The Commodore 8250 was the high-end 5.25″ disk system for the Commodore PET, with two drives that could each fit 1 MB (4133 blocks free) on a standard disk. Here are some high-res pictures.
4133 blocks free!
The front says “CBM Model 8250 dual drive floppy disk”.
On the back, there is power and an IEEE-488 port. The model sticker says “DUAL FLOPPY 8250M”. The sticker next to it warns against opening it, but…
…unscrewing just two screws allows the top to be lifted up, similarly to the PET. The digital board is on the top side, and the transformer, the two drives and the analog board on the bottom.
Drive 0 is below the analog board, which is responsible for both drives. The two black cables go to the two drive heads, and the wires in the two red plugs go to the mechanics of the two drives.
The digital board is really two computers in one, with two CPUs:
- The DOS controller (IEEE-488 interface and filesystem) consists of one 6502 CPU, the DOS ROM chips 901887-01 and 901888-01 (8 KB each), and the two RIOTs2 for the IEEE ports.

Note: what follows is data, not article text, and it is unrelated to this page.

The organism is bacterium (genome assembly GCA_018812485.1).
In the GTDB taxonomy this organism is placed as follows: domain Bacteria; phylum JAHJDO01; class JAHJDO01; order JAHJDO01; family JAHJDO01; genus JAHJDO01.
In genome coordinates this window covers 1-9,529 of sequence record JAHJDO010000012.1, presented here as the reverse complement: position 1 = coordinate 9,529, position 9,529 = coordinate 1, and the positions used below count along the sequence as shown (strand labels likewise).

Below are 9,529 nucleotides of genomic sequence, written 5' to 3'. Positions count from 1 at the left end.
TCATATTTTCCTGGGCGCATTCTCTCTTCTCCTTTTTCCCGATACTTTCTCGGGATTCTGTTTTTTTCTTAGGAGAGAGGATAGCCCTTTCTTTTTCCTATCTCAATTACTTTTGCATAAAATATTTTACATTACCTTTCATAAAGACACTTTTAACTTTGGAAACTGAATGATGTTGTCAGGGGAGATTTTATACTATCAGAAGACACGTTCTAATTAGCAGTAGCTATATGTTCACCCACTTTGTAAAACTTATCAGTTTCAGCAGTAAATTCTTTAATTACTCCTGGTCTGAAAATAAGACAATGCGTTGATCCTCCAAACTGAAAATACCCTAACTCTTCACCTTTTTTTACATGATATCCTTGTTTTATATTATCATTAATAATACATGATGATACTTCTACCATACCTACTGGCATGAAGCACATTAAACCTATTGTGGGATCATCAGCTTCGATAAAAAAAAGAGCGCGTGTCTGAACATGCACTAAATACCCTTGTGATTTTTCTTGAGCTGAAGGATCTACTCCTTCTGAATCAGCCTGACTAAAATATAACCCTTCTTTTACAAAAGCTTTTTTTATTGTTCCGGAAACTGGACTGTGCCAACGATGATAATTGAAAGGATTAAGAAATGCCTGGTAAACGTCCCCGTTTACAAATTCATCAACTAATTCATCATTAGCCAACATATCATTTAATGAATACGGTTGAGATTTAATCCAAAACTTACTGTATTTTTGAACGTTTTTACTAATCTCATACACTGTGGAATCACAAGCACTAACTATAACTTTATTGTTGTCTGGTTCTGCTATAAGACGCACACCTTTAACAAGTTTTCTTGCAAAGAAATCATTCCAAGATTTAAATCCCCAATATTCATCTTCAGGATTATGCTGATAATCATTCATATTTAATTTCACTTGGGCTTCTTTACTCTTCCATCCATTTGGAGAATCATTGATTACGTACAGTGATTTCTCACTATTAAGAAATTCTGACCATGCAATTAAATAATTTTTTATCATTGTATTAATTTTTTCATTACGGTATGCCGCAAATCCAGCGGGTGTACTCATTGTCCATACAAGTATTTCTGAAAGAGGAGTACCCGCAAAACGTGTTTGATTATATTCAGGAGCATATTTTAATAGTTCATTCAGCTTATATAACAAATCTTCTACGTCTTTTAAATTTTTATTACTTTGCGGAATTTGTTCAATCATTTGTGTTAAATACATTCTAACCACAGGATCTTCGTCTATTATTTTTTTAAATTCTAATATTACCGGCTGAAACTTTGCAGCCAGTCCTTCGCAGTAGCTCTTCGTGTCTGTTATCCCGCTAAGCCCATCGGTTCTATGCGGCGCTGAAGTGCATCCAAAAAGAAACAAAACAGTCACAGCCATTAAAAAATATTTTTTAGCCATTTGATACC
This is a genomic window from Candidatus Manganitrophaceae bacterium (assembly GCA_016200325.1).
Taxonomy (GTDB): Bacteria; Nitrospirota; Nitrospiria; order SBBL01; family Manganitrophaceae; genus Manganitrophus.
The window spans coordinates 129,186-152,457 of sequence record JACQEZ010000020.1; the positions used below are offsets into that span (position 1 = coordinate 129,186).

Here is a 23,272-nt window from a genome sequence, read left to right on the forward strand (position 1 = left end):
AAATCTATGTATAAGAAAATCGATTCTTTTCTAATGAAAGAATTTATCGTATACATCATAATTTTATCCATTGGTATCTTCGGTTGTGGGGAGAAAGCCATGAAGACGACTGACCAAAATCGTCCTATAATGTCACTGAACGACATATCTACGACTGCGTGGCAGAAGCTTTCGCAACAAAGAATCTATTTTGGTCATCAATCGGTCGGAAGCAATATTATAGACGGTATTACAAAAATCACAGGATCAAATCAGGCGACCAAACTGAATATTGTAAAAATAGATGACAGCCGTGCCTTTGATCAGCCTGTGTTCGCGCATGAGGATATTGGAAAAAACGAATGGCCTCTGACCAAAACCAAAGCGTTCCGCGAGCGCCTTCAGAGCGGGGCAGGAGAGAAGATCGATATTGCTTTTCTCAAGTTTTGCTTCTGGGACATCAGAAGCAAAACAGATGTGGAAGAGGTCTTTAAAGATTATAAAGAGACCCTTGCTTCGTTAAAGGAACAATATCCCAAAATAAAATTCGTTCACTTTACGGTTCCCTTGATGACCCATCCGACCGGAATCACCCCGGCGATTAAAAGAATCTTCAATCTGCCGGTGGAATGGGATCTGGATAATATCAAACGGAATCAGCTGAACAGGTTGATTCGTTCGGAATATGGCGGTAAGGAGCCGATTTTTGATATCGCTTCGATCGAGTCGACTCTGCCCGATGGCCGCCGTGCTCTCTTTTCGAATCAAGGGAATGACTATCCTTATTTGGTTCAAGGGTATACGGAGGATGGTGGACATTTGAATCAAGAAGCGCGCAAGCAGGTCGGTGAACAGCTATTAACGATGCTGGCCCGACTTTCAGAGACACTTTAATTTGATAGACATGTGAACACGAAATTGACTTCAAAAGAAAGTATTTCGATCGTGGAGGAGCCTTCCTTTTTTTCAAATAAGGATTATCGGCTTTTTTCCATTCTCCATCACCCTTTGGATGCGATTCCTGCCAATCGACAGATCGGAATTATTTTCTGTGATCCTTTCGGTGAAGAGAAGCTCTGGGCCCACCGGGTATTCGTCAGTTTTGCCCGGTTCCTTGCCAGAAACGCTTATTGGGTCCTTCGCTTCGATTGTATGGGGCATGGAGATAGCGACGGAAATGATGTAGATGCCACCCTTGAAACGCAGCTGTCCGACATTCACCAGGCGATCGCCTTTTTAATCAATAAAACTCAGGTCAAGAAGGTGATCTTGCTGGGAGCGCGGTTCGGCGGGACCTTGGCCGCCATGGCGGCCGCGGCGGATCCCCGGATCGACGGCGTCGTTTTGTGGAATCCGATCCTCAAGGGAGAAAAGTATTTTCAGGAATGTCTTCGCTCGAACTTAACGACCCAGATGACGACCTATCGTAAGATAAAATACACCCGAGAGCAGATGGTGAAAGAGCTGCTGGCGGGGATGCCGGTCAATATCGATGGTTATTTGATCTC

- The drive controller consists of a 6502 CPU, the ROM chip 901467-01 with the GCR tables, the 901885-04 RRIOT with the Micropolis controller code and drive I/O, and the 6522 VIA, also for drive I/O.
The 4 KB of RAM are shared by both systems.
The first drive systems for the PET (2040/4040, 1978) were dual-drive, single-sided, with 170 KB per side. The 2031 was a low-cost version with only a single drive and a single CPU. The well-known 1541 is a slightly modified 2031 with a Commodore Serial Bus instead of IEEE-488.
In 1980, Commodore introduced the 8050, which fit 3x as much data on a single side by using twice as many tracks and a higher bitrate. The 8250 from 1982 was a dual-sided version of the 8050. A year later, a “low-profile” version (8250LP) was released that was only about half the height.
The SFD-1001, a single-drive version of the 8250LP was introduced in 1985. It looked just like a 1541, but fit 1 MB on the same disks, and had an IEEE-488 port instead of Serial.